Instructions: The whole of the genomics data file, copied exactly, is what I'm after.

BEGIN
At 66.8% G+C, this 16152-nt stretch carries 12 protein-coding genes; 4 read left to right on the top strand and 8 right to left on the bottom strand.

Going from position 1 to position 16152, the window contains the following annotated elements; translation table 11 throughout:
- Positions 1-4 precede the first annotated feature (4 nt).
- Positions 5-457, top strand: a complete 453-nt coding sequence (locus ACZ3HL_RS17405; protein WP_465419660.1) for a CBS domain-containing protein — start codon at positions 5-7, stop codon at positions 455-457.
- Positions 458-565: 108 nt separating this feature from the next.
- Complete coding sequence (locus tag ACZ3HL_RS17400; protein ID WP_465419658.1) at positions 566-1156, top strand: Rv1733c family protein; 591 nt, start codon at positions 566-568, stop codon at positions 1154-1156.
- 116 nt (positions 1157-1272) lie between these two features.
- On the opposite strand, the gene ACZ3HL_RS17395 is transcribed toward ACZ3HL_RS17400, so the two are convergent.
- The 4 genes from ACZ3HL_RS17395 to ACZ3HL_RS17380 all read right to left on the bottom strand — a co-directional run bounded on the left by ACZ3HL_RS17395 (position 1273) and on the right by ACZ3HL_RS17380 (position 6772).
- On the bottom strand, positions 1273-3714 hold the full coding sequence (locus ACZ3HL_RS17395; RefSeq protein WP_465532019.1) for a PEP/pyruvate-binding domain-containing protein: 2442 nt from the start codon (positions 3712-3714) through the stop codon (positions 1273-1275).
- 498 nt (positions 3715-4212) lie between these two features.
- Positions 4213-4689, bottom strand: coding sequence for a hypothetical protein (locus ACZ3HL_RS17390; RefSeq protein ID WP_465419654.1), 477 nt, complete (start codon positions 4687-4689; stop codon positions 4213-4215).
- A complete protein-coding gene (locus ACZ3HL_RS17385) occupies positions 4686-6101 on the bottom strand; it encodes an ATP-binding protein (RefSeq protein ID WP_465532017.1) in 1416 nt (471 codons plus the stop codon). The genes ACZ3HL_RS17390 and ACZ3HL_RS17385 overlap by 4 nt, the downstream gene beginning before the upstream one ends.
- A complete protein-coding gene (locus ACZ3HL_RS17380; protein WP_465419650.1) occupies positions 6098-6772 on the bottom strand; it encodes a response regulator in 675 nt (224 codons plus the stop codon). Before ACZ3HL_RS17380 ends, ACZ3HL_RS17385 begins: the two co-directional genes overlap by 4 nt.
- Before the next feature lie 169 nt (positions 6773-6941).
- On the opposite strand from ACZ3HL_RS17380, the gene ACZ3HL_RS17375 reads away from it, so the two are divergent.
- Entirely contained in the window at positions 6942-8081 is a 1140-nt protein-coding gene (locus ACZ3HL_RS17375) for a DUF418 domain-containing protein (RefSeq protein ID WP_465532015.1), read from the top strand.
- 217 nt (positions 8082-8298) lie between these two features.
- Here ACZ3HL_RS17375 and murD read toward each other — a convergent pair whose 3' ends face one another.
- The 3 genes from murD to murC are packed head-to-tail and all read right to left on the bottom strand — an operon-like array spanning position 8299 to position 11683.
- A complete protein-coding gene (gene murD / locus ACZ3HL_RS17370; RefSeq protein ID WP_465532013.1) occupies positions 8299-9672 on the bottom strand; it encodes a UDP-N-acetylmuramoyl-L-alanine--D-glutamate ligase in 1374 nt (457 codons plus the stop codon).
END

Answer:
At 66.8% G+C, this 16152-nt stretch carries 12 protein-coding genes; 4 read left to right on the top strand and 8 right to left on the bottom strand.

Going from position 1 to position 16152, the window contains the following annotated elements; translation table 11 throughout:
- Positions 1-4 precede the first annotated feature (4 nt).
- Positions 5-457, top strand: a complete 453-nt coding sequence (locus ACZ3HL_RS17405; protein WP_465419660.1) for a CBS domain-containing protein — start codon at positions 5-7, stop codon at positions 455-457.
- Positions 458-565: 108 nt separating this feature from the next.
- Complete coding sequence (locus tag ACZ3HL_RS17400; protein ID WP_465419658.1) at positions 566-1156, top strand: Rv1733c family protein; 591 nt, start codon at positions 566-568, stop codon at positions 1154-1156.
- 116 nt (positions 1157-1272) lie between these two features.
- On the opposite strand, the gene ACZ3HL_RS17395 is transcribed toward ACZ3HL_RS17400, so the two are convergent.
- The 4 genes from ACZ3HL_RS17395 to ACZ3HL_RS17380 all read right to left on the bottom strand — a co-directional run bounded on the left by ACZ3HL_RS17395 (position 1273) and on the right by ACZ3HL_RS17380 (position 6772).
- On the bottom strand, positions 1273-3714 hold the full coding sequence (locus ACZ3HL_RS17395; RefSeq protein WP_465532019.1) for a PEP/pyruvate-binding domain-containing protein: 2442 nt from the start codon (positions 3712-3714) through the stop codon (positions 1273-1275).
- 498 nt (positions 3715-4212) lie between these two features.
- Positions 4213-4689, bottom strand: coding sequence for a hypothetical protein (locus ACZ3HL_RS17390; RefSeq protein ID WP_465419654.1), 477 nt, complete (start codon positions 4687-4689; stop codon positions 4213-4215).
- A complete protein-coding gene (locus ACZ3HL_RS17385) occupies positions 4686-6101 on the bottom strand; it encodes an ATP-binding protein (RefSeq protein ID WP_465532017.1) in 1416 nt (471 codons plus the stop codon). The genes ACZ3HL_RS17390 and ACZ3HL_RS17385 overlap by 4 nt, the downstream gene beginning before the upstream one ends.
- A complete protein-coding gene (locus ACZ3HL_RS17380; protein WP_465419650.1) occupies positions 6098-6772 on the bottom strand; it encodes a response regulator in 675 nt (224 codons plus the stop codon). Before ACZ3HL_RS17380 ends, ACZ3HL_RS17385 begins: the two co-directional genes overlap by 4 nt.
- Before the next feature lie 169 nt (positions 6773-6941).
- On the opposite strand from ACZ3HL_RS17380, the gene ACZ3HL_RS17375 reads away from it, so the two are divergent.
- Entirely contained in the window at positions 6942-8081 is a 1140-nt protein-coding gene (locus ACZ3HL_RS17375) for a DUF418 domain-containing protein (RefSeq protein ID WP_465532015.1), read from the top strand.
- 217 nt (positions 8082-8298) lie between these two features.
- Here ACZ3HL_RS17375 and murD read toward each other — a convergent pair whose 3' ends face one another.
- The 3 genes from murD to murC are packed head-to-tail and all read right to left on the bottom strand — an operon-like array spanning position 8299 to position 11683.
- A complete protein-coding gene (gene murD / locus ACZ3HL_RS17370; RefSeq protein ID WP_465532013.1) occupies positions 8299-9672 on the bottom strand; it encodes a UDP-N-acetylmuramoyl-L-alanine--D-glutamate ligase in 1374 nt (457 codons plus the stop codon).